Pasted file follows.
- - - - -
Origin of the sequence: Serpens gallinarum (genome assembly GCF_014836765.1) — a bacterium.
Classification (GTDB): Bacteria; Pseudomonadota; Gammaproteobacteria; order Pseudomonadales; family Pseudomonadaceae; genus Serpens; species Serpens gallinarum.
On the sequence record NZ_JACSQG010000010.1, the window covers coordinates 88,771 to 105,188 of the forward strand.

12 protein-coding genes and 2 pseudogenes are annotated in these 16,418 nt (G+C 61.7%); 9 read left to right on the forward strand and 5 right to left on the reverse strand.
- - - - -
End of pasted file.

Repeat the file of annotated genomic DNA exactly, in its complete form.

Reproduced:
Origin of the sequence: Serpens gallinarum (genome assembly GCF_014836765.1) — a bacterium.
Classification (GTDB): Bacteria; Pseudomonadota; Gammaproteobacteria; order Pseudomonadales; family Pseudomonadaceae; genus Serpens; species Serpens gallinarum.
On the sequence record NZ_JACSQG010000010.1, the window covers coordinates 88,771 to 105,188 of the forward strand.

12 protein-coding genes and 2 pseudogenes are annotated in these 16,418 nt (G+C 61.7%); 9 read left to right on the forward strand and 5 right to left on the reverse strand.